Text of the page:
|DEDUCTIONS FROM THE RECORDS OF RUNNING IN THE LAST OLYMPIAD|
IT is much to be regretted that after all the races held in the ancient days of Greece and Rome, when the laurel crown of victory was the height of ambition in youthful manhood, we have no means of comparing the achievements of their runners with our own. We shall never know how their track speeds compare with those of modern times, because records did not become possible until after the invention and development of the portable chronometer.
The olympiads, or quadrennial athletic meetings of ancient Greece, were held in such national renown, that they served as historical epochs for the chronological establishment of events. Owing, however, to the absence of sufficiently precise instruments for measuring and recording time, each race or speed-contest, although an event of great momentary importance, was necessarily cut off from all comparison with similar preceding or succeeding races. The victor in each race overcame the opponents who contested with him shoulder to shoulder; but there could be no means of determining whether the victor of a given event in one olympiad excelled the victor in other olympiads.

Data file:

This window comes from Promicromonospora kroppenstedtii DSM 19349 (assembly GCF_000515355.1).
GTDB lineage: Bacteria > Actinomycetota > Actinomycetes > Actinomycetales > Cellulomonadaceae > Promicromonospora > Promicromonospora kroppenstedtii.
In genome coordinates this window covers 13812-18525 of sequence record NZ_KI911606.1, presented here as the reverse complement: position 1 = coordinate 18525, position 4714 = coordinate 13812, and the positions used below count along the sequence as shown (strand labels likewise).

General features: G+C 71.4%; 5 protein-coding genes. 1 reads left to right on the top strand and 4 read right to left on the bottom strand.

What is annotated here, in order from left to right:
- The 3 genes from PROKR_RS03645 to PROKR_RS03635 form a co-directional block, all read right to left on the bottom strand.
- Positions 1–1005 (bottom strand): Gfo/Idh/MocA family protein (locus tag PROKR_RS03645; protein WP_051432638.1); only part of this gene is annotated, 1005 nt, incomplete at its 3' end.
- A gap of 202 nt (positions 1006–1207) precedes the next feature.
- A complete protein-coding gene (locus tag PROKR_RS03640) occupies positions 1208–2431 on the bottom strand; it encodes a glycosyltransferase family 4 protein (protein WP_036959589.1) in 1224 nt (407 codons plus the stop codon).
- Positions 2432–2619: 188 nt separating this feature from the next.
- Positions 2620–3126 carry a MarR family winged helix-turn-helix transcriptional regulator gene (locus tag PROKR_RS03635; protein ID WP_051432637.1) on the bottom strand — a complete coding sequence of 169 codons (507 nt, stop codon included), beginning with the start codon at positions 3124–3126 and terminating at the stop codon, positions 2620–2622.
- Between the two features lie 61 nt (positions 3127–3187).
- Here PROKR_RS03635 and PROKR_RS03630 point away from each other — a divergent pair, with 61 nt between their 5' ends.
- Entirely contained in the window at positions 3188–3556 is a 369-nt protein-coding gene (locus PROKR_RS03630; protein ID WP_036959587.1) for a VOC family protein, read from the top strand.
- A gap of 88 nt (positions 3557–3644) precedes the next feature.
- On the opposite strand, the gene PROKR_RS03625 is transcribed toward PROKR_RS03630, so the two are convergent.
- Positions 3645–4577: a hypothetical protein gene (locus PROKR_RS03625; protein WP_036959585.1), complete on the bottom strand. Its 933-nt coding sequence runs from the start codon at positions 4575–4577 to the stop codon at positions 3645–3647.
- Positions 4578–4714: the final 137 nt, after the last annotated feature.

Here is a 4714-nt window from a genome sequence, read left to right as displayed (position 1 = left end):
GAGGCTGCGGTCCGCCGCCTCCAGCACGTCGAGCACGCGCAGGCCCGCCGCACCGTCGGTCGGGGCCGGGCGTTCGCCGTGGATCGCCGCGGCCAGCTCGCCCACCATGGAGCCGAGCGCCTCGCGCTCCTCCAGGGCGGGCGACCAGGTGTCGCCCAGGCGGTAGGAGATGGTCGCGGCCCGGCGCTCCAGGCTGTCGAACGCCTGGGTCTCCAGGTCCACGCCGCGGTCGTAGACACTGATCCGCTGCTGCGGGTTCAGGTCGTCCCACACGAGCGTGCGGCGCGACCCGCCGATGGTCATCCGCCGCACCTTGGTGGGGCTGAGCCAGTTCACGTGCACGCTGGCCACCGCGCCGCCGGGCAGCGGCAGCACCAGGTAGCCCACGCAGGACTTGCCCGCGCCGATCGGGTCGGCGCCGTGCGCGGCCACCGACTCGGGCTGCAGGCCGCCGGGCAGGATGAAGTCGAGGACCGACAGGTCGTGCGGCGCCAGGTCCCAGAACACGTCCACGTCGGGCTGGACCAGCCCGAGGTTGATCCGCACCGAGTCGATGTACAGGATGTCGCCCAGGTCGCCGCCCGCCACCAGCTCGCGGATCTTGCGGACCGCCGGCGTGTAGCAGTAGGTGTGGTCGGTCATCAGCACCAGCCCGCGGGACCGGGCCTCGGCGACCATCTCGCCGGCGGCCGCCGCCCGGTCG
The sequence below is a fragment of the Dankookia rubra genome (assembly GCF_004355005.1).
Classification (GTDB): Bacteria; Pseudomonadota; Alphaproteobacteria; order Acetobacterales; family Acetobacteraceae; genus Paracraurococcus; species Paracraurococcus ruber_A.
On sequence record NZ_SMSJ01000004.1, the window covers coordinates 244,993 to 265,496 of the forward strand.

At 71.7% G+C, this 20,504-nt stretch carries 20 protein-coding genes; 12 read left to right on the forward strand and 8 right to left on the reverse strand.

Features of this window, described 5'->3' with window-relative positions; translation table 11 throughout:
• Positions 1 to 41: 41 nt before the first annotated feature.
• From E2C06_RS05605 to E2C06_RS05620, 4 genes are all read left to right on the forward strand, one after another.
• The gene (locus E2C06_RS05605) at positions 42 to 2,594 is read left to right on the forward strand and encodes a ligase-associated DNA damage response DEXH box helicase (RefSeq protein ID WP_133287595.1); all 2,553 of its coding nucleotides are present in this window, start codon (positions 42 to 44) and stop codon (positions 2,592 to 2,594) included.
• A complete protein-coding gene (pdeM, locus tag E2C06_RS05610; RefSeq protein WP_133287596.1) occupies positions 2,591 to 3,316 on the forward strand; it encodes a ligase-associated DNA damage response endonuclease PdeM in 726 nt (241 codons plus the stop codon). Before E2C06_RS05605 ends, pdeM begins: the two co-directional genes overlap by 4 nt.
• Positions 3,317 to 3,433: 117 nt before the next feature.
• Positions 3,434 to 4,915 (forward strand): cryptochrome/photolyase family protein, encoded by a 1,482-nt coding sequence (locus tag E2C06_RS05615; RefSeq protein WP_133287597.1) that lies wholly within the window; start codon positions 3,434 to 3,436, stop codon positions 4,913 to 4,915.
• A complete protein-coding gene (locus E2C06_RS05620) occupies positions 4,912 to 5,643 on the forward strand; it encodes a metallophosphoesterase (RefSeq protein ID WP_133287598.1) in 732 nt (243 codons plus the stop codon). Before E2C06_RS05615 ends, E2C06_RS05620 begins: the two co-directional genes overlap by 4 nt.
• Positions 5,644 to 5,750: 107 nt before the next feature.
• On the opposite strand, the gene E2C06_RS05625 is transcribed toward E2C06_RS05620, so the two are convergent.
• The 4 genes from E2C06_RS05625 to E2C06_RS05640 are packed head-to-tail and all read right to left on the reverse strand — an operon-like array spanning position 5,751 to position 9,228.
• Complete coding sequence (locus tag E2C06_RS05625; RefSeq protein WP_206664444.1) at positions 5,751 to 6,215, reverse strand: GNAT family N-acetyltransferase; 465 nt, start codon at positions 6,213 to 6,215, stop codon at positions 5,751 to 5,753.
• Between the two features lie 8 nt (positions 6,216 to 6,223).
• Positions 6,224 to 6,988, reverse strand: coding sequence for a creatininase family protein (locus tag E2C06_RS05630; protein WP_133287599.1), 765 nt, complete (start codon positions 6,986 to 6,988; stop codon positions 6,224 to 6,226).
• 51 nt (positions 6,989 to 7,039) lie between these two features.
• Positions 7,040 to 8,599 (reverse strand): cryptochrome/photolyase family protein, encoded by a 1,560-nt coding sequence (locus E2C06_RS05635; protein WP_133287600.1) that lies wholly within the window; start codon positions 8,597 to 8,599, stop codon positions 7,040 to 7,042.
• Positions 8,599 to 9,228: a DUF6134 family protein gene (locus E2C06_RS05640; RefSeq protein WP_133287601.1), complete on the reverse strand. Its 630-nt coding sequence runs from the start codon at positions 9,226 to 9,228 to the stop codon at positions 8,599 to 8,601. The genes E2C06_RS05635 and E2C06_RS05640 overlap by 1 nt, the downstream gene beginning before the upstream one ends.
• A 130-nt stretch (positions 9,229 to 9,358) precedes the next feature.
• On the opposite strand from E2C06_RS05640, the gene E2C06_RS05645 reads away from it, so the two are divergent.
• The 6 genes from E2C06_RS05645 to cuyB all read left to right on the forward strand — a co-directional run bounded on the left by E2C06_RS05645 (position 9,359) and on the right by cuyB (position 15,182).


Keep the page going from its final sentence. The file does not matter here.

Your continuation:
With the introduction of the stop-watch, races ceased to be merely momentary efforts for mastery in speed. To the interest of the local and passing contest was added the new interest of the perennial contest, and of the record. In the racing of the finest horses, the record has come to be regarded as the principal event, and the winning of the race as the secondary event, after the excitement of the occasion has subsided. In the racing of the swiftest men, the record is gaining in importance; but we still attach principal attention to the winning of